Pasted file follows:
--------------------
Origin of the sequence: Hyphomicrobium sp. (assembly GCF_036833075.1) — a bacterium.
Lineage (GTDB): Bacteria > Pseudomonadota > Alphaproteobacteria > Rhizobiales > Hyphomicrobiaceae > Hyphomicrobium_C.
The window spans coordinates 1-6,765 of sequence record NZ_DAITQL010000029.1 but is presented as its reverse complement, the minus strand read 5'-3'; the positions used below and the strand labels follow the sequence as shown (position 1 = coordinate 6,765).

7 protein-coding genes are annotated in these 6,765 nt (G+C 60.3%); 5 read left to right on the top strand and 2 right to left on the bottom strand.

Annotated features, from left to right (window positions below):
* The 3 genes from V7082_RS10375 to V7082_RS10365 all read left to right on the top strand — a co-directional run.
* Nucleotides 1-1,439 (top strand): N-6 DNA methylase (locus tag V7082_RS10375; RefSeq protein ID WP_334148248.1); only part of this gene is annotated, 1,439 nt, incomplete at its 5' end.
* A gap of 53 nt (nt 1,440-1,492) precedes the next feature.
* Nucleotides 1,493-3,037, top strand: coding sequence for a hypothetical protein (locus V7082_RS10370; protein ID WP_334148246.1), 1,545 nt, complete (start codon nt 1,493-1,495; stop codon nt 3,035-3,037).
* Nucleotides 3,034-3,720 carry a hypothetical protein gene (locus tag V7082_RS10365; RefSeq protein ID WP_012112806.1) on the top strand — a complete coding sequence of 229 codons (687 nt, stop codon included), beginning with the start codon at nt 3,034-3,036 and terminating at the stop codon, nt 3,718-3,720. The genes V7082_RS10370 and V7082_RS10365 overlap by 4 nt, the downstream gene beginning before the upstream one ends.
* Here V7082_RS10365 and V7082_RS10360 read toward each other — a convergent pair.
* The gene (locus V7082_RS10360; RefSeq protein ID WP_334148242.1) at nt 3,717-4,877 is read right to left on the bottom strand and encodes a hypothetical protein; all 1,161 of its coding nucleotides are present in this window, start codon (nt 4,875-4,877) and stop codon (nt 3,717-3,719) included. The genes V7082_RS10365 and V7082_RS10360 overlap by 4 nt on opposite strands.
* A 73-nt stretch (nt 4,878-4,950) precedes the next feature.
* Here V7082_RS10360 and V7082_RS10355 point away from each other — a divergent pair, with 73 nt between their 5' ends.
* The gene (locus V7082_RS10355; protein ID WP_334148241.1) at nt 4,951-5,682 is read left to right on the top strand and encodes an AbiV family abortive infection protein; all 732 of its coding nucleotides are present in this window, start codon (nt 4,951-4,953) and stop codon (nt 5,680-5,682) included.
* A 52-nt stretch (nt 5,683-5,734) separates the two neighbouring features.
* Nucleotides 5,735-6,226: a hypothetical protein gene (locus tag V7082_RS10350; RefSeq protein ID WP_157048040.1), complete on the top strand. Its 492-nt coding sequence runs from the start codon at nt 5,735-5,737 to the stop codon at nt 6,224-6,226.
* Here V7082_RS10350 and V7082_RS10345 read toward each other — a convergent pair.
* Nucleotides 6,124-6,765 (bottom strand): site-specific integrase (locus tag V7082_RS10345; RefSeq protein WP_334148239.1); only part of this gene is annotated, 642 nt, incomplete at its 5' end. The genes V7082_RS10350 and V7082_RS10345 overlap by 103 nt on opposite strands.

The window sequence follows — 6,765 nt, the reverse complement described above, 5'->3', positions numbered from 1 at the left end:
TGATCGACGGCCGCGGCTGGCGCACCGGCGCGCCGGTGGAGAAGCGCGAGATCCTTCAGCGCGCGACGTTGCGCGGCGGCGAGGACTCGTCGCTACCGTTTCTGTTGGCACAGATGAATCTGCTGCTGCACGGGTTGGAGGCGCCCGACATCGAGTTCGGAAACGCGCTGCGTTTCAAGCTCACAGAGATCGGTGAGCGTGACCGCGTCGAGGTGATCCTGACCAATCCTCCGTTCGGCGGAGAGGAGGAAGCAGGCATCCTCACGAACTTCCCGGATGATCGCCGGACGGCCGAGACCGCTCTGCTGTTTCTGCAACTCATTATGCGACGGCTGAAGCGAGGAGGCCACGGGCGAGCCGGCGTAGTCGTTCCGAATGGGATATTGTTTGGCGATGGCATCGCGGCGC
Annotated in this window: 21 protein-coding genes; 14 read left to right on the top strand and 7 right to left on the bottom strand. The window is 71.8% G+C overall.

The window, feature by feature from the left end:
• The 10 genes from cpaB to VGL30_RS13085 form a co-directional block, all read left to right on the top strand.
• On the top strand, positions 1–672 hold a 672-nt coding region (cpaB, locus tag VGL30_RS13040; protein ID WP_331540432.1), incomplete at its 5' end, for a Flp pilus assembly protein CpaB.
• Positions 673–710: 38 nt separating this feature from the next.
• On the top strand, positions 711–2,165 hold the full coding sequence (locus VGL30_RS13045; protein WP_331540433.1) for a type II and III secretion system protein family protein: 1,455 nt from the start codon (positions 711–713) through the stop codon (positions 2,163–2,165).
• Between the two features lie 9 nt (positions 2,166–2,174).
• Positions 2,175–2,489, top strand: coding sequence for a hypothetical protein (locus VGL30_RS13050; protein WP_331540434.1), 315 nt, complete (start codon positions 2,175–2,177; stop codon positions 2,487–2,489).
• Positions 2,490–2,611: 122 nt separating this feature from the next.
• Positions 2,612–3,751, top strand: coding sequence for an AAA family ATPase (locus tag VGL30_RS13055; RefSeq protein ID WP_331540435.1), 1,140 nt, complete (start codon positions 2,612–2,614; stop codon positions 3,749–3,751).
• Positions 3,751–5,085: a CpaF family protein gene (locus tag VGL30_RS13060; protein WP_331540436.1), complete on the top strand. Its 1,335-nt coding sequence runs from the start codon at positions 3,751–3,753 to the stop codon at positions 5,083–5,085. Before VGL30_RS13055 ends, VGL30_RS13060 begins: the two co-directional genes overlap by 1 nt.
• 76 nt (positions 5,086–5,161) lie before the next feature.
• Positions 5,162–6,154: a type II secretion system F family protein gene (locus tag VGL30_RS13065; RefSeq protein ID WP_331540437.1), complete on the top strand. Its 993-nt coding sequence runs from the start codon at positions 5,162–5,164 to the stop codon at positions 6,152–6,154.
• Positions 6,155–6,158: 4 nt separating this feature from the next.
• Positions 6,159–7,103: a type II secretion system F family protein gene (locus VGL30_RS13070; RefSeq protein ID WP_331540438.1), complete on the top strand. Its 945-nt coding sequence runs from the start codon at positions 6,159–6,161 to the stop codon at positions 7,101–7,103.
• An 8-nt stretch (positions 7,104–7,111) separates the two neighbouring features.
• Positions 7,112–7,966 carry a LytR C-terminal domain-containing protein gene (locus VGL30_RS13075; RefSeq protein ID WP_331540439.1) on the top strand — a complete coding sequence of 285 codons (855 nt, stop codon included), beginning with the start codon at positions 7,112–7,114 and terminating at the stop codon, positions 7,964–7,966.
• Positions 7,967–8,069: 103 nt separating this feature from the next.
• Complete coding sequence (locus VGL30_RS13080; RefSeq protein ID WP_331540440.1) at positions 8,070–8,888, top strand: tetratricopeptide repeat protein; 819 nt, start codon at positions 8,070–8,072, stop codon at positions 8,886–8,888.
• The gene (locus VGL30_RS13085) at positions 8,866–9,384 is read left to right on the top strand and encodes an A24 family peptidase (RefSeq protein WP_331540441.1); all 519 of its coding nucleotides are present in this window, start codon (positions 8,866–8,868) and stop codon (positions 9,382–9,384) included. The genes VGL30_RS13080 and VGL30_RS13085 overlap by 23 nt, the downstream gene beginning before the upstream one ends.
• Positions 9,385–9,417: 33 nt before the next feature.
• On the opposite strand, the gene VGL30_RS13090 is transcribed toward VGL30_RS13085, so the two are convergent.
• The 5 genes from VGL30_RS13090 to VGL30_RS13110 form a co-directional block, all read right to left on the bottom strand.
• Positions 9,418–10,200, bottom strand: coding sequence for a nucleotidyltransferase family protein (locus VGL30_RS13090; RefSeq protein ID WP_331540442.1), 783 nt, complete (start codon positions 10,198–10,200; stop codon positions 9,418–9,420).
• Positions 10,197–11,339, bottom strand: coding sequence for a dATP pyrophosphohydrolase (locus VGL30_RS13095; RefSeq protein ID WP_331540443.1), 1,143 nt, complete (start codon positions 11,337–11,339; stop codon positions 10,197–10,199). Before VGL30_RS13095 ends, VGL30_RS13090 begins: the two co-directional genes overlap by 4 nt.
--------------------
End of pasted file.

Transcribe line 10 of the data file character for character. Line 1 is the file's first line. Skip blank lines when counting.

* Nucleotides 3,034-3,720 carry a hypothetical protein gene (locus tag V7082_RS10365; RefSeq protein ID WP_012112806.1) on the top strand — a complete coding sequence of 229 codons (687 nt, stop codon included), beginning with the start codon at nt 3,034-3,036 and terminating at the stop codon, nt 3,718-3,720. The genes V7082_RS10370 and V7082_RS10365 overlap by 4 nt, the downstream gene beginning before the upstream one ends.